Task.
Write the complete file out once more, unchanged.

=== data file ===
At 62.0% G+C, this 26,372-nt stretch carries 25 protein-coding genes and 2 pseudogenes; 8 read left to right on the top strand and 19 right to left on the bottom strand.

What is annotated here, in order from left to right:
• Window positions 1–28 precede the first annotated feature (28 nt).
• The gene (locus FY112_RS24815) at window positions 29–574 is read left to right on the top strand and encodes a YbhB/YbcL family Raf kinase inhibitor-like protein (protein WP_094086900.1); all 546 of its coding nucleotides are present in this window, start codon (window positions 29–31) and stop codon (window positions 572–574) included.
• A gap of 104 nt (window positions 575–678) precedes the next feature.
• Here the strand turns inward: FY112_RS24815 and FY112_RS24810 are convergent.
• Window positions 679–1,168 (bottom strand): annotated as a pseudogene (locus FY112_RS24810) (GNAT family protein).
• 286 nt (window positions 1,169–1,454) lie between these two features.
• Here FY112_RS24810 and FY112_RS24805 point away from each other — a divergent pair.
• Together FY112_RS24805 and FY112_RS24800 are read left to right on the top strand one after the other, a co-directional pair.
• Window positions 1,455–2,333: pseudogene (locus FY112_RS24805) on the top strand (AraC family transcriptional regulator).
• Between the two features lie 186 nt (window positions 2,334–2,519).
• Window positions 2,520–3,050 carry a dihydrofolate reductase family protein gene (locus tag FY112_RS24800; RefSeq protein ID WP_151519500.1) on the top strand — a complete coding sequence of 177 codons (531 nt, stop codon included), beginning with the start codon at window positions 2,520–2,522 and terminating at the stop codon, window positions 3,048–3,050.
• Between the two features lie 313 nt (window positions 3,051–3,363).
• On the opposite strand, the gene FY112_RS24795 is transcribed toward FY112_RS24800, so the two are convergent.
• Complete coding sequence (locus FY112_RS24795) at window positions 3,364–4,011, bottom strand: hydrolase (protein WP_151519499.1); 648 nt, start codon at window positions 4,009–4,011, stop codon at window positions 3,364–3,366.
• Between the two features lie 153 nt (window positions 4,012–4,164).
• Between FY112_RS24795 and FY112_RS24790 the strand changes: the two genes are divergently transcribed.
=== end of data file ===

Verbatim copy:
At 62.0% G+C, this 26,372-nt stretch carries 25 protein-coding genes and 2 pseudogenes; 8 read left to right on the top strand and 19 right to left on the bottom strand.

What is annotated here, in order from left to right:
• Window positions 1–28 precede the first annotated feature (28 nt).
• The gene (locus FY112_RS24815) at window positions 29–574 is read left to right on the top strand and encodes a YbhB/YbcL family Raf kinase inhibitor-like protein (protein WP_094086900.1); all 546 of its coding nucleotides are present in this window, start codon (window positions 29–31) and stop codon (window positions 572–574) included.
• A gap of 104 nt (window positions 575–678) precedes the next feature.
• Here the strand turns inward: FY112_RS24815 and FY112_RS24810 are convergent.
• Window positions 679–1,168 (bottom strand): annotated as a pseudogene (locus FY112_RS24810) (GNAT family protein).
• 286 nt (window positions 1,169–1,454) lie between these two features.
• Here FY112_RS24810 and FY112_RS24805 point away from each other — a divergent pair.
• Together FY112_RS24805 and FY112_RS24800 are read left to right on the top strand one after the other, a co-directional pair.
• Window positions 1,455–2,333: pseudogene (locus FY112_RS24805) on the top strand (AraC family transcriptional regulator).
• Between the two features lie 186 nt (window positions 2,334–2,519).
• Window positions 2,520–3,050 carry a dihydrofolate reductase family protein gene (locus tag FY112_RS24800; RefSeq protein ID WP_151519500.1) on the top strand — a complete coding sequence of 177 codons (531 nt, stop codon included), beginning with the start codon at window positions 2,520–2,522 and terminating at the stop codon, window positions 3,048–3,050.
• Between the two features lie 313 nt (window positions 3,051–3,363).
• On the opposite strand, the gene FY112_RS24795 is transcribed toward FY112_RS24800, so the two are convergent.
• Complete coding sequence (locus FY112_RS24795) at window positions 3,364–4,011, bottom strand: hydrolase (protein WP_151519499.1); 648 nt, start codon at window positions 4,009–4,011, stop codon at window positions 3,364–3,366.
• Between the two features lie 153 nt (window positions 4,012–4,164).
• Between FY112_RS24795 and FY112_RS24790 the strand changes: the two genes are divergently transcribed.